Let me remind the House of what we have been doing in Parliament. Last year the Town Planning Act was passed, and I take it that the success of that measure will very largely depend upon the centralised power being invested in some authority which will spread over a considerable area, because otherwise when you come to apply the Act there will be difficulty. I know that the Act is absolutely necessary in Glasgow, and I daresay the same may be said in regard to Birmingham, though I do not profess to know much about that city. The success of the Act will lie very largely in the fact that instead of having a number of small authorities around the margin of a large city there is one authority acting on behalf of a large area, and therefore planning out with something like scientific precision what is wanted for the community living in that area.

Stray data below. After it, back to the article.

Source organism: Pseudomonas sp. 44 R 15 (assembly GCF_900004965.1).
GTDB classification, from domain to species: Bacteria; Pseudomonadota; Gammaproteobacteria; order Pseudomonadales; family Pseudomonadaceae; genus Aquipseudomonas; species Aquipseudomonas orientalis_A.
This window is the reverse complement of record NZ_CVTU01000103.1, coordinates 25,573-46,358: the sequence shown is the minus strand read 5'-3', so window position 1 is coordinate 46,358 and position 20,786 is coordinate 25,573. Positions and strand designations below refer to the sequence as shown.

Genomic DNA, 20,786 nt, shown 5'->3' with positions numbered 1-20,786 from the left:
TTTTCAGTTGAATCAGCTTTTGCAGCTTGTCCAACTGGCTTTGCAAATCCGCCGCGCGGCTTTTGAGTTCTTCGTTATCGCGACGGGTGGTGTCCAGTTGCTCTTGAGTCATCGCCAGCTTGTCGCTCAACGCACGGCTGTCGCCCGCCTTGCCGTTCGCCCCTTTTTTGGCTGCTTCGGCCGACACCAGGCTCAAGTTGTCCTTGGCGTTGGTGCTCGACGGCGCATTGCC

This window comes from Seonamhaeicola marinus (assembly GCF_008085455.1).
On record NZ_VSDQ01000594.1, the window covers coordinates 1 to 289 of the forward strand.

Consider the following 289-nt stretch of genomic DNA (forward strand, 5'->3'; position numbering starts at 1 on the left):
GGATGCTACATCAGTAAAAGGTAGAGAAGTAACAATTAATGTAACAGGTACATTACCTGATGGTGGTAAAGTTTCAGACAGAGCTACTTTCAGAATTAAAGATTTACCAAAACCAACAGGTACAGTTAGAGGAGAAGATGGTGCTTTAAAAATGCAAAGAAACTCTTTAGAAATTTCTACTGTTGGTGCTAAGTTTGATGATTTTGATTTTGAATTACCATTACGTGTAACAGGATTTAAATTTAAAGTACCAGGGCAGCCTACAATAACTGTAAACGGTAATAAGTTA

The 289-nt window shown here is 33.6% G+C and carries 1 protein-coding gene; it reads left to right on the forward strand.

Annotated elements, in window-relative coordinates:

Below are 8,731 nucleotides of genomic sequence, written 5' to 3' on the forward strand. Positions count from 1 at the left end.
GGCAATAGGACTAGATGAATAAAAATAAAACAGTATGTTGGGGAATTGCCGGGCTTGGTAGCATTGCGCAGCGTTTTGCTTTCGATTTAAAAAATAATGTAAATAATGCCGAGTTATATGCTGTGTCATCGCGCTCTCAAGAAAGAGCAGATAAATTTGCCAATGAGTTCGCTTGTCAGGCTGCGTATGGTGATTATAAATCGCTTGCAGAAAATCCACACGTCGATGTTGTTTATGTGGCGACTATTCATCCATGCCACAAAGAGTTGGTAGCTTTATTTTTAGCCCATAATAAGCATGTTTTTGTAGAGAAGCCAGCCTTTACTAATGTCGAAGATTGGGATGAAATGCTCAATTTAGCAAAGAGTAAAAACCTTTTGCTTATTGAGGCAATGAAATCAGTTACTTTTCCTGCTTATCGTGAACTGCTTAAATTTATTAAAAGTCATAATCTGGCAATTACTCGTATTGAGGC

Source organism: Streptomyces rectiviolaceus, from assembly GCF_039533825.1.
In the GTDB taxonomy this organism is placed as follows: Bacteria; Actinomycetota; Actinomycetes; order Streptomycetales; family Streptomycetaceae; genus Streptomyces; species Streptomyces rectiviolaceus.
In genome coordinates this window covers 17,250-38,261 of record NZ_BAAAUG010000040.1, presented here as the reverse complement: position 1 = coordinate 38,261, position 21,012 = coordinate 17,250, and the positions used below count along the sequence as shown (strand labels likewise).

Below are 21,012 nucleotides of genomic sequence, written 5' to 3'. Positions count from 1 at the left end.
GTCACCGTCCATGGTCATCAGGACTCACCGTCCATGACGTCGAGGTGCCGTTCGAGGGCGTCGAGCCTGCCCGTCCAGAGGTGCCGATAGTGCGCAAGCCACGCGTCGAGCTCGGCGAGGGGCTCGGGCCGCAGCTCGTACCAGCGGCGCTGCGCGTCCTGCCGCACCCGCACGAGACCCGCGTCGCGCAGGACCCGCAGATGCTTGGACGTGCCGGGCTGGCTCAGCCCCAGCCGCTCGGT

Then, again, we have large schemes of water supply, and we have tramway systems constantly being started, as a result of which municipal populations are being spread over larger areas. This is a very good thing. We want to spread people out. I should like to see Glasgow spread over two or three times its present area. It at present contains almost a million people, and I should like to see them occupy two or three times as much ground as they do, but that cannot foe done until we have some authority acting for the larger area I have only heard one argument against this which has even the semblance of validity about it. It was put up by the hon. Member for Middleton (Mr. Adkins). He says it is possible for cities to get so large that the individual loses the sense of civic consciousness, and that working people especially lose the power of criticism of their municipal council which is possessed in the case of smaller areas. I admit that there is something in that argument. But I do not think that this Bill, even if passed, will make Birmingham so large as to be beyond the control of its inhabitants. I do not know of any city in this country which has a keener sense of civic consciousness and applies stricter supervision and criticism to its; municipal councillors than Glasgow does, and yet Glasgow has nearly, if not quite, a million of people within its municipal boundaries. Even if this Bill passes Birmingham will not have a million of people. Therefore I see no reason to fear that any of the results that have been referred will follow the passing of this Bill. For my part, speaking for the towns, on behalf of those populations whose enterprise has done so much for the better housing of the people, and of many places which desire to do a great deal more, and speaking on behalf of many places which have extended their tramway system and not themselves got the benefit of those tramways because they have taken the richest of their inhabitants outside the municipal boundary, I hope that this Bill will pass, and that the right hon. Gentleman will not give ear to the appeals made to him from the other side, which, in my humble judgment, are made very largely on behalf of the landed interest of the country.